Jonah needed direction, but he showed an honesty of heart. Subsequent to this experience, he no doubt was a completely reformed individual. The lesson can be transferred to us as Christians, for with those who are indoctrinated for many years with erroneous thinking, the Lord sometimes has to use rather drastic measures and providences to eradicate or soften the reasoning. For example, Paul was blinded (Acts 9:1-9), and illness can make a Christian think very soberly on his actions. God may be dealing with individuals and appreciating their character but permits experiences because their character needs a different perspective. In other words, trials may be judgmental not in the sense that the individuals are outcasts but in the sense that they need to get another perspective. They can still make the grade if they submit to the experience, being rightly exercised.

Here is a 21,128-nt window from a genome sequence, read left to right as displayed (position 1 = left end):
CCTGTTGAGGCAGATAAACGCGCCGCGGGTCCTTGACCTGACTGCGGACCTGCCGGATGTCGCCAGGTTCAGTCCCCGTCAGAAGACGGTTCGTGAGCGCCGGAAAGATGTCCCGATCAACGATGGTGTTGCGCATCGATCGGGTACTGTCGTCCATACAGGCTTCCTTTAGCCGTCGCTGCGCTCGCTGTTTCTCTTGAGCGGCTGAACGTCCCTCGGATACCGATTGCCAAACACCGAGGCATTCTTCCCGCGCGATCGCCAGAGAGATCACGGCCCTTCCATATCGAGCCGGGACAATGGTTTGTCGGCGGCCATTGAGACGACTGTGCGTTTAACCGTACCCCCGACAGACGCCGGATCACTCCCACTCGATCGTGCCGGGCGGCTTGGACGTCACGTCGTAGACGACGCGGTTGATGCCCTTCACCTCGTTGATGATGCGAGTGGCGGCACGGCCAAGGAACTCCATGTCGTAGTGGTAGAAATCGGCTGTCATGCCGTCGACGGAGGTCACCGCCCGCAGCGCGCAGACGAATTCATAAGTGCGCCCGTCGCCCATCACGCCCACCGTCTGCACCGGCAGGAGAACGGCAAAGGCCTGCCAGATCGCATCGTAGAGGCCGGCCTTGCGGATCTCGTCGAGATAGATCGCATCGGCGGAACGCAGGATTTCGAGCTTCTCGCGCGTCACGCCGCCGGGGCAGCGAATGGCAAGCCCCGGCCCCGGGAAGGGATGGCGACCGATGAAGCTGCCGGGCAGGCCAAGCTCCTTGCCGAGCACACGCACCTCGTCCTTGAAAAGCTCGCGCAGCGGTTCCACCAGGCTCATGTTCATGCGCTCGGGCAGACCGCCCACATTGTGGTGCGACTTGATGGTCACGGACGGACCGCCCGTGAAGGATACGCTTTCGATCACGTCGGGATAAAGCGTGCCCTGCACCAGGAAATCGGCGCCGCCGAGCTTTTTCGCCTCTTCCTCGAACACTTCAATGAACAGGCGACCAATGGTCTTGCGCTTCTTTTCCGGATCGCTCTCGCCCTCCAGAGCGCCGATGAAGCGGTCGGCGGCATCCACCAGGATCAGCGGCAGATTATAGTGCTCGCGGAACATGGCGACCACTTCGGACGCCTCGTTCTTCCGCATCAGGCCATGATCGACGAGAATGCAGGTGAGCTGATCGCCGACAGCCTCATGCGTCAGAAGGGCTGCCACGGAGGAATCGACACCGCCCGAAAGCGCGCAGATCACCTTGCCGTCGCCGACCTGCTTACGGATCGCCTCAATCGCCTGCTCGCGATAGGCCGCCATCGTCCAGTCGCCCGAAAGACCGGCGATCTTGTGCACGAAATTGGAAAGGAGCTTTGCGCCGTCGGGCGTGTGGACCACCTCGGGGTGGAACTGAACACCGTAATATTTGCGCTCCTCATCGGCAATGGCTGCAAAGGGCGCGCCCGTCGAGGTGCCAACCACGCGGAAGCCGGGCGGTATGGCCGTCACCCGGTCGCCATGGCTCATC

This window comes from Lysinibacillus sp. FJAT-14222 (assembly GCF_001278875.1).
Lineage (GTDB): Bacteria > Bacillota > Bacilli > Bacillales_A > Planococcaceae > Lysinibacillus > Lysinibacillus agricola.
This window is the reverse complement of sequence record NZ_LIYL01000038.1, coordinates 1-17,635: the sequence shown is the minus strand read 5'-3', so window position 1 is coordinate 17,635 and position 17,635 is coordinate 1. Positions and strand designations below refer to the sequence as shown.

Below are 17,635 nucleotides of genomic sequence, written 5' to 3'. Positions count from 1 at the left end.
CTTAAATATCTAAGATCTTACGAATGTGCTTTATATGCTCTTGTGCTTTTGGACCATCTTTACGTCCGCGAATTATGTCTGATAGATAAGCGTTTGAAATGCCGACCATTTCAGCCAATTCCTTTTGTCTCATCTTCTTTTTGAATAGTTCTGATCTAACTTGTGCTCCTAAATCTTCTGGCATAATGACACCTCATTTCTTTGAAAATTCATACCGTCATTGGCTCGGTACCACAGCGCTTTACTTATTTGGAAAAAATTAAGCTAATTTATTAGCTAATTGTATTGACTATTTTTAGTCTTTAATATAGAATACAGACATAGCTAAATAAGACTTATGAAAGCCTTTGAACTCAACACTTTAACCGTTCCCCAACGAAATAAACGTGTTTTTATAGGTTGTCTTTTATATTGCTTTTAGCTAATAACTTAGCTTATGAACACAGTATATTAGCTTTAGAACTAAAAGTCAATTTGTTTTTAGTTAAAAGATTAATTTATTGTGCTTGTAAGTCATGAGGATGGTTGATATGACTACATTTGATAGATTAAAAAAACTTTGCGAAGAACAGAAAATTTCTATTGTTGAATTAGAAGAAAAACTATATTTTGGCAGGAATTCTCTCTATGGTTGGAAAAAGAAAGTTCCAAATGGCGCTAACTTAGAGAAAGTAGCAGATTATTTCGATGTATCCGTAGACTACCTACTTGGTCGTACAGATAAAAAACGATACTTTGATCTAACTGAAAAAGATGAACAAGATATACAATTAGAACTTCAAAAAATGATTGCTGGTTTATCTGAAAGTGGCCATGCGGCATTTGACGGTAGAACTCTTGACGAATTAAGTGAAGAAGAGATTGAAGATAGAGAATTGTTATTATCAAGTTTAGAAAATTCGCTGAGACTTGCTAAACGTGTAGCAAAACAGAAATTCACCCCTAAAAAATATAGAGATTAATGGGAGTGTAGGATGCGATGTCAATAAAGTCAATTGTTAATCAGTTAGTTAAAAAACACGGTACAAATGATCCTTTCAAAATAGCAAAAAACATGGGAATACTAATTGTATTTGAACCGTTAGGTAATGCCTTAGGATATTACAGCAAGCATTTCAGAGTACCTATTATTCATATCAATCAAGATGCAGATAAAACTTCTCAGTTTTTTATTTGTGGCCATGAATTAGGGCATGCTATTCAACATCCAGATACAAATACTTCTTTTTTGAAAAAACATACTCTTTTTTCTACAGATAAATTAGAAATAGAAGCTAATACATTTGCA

Jonah was used favorably of the Lord and is one of the creditable prophets, but we see him throughout this book at his most unfavorable moment. Similarly, we see David at some most unfavorable moments, but God saw in him commendable characteristics. As time went on, he was a changed man, as reflected in the Psalms. David was very reverential in his earlier days and very sober and reflective in his later days when he wrote the Psalms. Studying the Psalms gives us insight as to why he could be considered a man after God’s own heart in spite of some of the sins he committed. He was a changed man through repentance and reform following the afflictions that came upon him for sins against the Holy Spirit that could not be forgiven. Sins against light cannot be forgiven but must be expiated through a judgment. If we read carefully about David’s life and the things that happened to him, we can see that his experiences were very helpful in making his own calling and election sure as an Ancient Worthy in spite of his sins. Sometimes we view a person at his most unfavorable moment, but it is possible that the moment was the low of his career and that change followed. However, when a situation grows progressively worse, as with Saul, we can see that the person is proving himself worthy of Second Death. There are cases where we cannot pray for a certain individual because he did not repent of gross sins (1 John 5:16).